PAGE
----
2. Maybe we should also take into account that we had quite a few races this year? Going from 20 to 21 should theoretically mean an increase of some 4-6 % by itself, I would think @anon, @drycrust

  3. nice PR job, Liberty.

  4. I think it difficult to believe that that viewership went up in Italy with F1 going behind a paywall. Seems unlikely.

  5. So it all depends on how the characterize unique viewers. Does a person watching the 2 minute highlight reel on YouTube count?

    If F1 has a cumulative audience north of a billion, why is sponsorship so hard to come by for teams? Even Mercedes and Ferrari (yeah… Mission Winnow) lost sponsors last year.

    1. Investment in advertising has changed a lot since the 60’s. It’s a lot harder to wine and dine a company with more money than they know what to do with into putting their sticker on the side of an F1 car when there are so many more lucrative potential investments. You could by a LOT of ad-words which equate to direct measurable increase in business which is hard for F1 teams to fight against.

      There’s also the question of what global brands can you even market to 35+ males? Alcohol and Tobacco are generally out, the former legal in most countries but still a hassle, especially related to anything driving. Technology is an option but most technology companies have product-focused campaigns. Retail? Amazon needs no help advertising… Fashion is an option which we are seeing, aligns well with the product which is why we’re seeing all these ridiculous sunglasses in the paddock and everyone is keen to have their watch in optimal location in pressers, but what else? Oil et al…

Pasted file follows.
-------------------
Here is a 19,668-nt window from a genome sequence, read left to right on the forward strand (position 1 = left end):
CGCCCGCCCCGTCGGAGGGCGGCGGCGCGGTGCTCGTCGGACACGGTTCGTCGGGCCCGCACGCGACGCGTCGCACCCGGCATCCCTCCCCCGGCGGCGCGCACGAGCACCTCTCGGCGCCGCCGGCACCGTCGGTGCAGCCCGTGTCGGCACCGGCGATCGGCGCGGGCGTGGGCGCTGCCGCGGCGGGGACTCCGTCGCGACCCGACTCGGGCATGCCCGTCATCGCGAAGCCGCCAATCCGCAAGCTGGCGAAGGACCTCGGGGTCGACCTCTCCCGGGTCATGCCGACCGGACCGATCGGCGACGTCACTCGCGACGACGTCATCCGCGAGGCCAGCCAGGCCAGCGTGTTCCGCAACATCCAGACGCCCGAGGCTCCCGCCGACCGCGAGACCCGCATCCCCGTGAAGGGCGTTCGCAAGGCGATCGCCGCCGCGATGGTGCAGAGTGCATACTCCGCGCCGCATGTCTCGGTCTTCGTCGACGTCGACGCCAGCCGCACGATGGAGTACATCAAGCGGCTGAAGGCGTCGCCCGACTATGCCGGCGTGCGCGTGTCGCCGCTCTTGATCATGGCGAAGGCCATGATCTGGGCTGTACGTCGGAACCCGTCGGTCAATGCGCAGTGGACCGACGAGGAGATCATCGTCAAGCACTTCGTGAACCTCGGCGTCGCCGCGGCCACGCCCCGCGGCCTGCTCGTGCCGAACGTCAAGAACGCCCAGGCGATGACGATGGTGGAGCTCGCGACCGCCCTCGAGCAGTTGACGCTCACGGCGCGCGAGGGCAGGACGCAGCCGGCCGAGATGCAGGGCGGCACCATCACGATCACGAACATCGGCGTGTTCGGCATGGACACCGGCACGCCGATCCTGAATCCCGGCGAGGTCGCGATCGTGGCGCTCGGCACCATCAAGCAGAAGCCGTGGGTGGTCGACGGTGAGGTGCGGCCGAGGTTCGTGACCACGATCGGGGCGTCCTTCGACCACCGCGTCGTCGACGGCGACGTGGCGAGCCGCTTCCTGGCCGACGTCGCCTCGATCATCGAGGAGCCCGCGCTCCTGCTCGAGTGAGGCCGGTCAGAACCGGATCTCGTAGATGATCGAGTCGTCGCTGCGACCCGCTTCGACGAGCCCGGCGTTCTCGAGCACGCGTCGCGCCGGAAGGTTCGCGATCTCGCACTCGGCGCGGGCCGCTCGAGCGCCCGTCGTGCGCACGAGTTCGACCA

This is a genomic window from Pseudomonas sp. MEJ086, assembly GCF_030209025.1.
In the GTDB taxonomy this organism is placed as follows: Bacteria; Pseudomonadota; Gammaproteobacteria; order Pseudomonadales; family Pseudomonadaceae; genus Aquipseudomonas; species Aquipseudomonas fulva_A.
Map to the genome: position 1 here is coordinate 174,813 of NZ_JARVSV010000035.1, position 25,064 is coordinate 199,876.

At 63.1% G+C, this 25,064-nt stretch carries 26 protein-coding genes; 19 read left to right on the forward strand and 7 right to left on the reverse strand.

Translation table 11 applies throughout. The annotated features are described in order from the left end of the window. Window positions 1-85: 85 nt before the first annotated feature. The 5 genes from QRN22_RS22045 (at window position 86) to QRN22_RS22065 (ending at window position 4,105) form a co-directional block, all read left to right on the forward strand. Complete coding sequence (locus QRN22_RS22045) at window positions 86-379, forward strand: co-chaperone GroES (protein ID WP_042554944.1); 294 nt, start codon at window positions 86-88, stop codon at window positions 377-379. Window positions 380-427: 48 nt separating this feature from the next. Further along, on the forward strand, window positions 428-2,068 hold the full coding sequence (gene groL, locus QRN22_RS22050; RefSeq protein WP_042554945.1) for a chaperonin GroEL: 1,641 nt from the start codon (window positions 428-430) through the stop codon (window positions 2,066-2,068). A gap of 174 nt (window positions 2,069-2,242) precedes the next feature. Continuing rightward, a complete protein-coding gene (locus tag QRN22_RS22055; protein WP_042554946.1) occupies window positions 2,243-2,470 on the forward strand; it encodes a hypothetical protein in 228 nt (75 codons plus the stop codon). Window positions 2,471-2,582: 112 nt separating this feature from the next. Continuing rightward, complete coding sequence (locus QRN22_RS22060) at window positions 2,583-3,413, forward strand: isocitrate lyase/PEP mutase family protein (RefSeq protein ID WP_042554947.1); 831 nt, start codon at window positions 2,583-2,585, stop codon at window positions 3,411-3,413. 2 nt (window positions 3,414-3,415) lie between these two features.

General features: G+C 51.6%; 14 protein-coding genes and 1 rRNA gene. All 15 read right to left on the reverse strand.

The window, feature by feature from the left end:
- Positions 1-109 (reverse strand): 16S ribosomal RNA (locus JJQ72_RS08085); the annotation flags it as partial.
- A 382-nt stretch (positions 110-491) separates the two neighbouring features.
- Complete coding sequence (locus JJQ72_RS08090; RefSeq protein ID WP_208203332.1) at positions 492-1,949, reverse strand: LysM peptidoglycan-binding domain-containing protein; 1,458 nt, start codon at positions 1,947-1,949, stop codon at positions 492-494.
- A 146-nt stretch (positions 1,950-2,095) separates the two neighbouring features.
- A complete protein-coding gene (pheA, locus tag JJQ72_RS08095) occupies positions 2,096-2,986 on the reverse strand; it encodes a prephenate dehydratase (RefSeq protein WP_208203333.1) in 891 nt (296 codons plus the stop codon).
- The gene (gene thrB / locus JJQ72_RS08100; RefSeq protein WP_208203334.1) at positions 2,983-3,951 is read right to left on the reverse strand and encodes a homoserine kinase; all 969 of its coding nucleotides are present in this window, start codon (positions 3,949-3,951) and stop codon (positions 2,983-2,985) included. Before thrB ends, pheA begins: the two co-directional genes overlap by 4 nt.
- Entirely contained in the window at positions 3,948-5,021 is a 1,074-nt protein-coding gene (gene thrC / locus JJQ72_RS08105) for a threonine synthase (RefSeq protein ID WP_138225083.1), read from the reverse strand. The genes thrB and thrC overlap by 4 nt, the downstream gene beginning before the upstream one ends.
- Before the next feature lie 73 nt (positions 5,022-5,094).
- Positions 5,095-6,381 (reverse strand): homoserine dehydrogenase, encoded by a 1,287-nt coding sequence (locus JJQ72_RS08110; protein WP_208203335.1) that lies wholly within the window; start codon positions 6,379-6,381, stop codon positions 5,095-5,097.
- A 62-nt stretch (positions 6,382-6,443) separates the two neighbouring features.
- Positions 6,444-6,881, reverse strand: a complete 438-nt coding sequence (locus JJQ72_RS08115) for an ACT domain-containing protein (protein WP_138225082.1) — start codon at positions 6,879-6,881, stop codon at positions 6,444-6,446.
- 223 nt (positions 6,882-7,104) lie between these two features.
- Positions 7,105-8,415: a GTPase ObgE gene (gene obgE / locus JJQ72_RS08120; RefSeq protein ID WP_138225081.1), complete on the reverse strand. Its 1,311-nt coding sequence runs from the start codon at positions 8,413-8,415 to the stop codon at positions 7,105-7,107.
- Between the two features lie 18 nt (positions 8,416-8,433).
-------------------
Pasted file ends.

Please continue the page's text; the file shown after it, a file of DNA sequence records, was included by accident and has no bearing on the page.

It’s not impossible, there’s probably endless opportunities, McLaren are doing well for example. But I’m sure it’s not an easy task of saying “we have this many viewers, give us all your money”

  6. A new streaming service has released in Australia that has all major sports, including F1 for $25 a month. It’s actually a reasonable price considering previously one would have to shell out $60/mo + cable/satellite installation on a contract. I don’t know if other countries have had similar “under the top” services available but if so it could explain a part of the upswing. I could very well be counted among this number next year…

  7. Shame they didn’t release the F1 TV numbers. Does this mean they are extremely bad?

  8. 490.2 million unique viewers watched the sport last season.

    Do we know how long they watched ? For example, what if i just stay on the channel for a minute or so until the ad break on another gets over ? What if i just stay on the channel for a few second to simply know what it is (for those who have never seen F1 on TV or never cared) ?
    I wish these metrics could be a little more specific. Else, it can simply be linked to increase in more households able to afford TV/cable around the world (or simply an increase in population).

    1. I read on a different site that they now calculate it at 3 minutes where before they counted 15 minutes. I’m sure far more people watch 3 minutes of F1 than 15 minutes so I think it’s skewered results. My aunt would watch the start with me to see if there where any accidents…

  9. This is what happens when you get rid of an old man who hates the internet and have people living in the 21st century in charge.

    Now to improve the F1TV experience and get out of 2008.

  10. An undeniable Verstappen effect.

Comments are closed.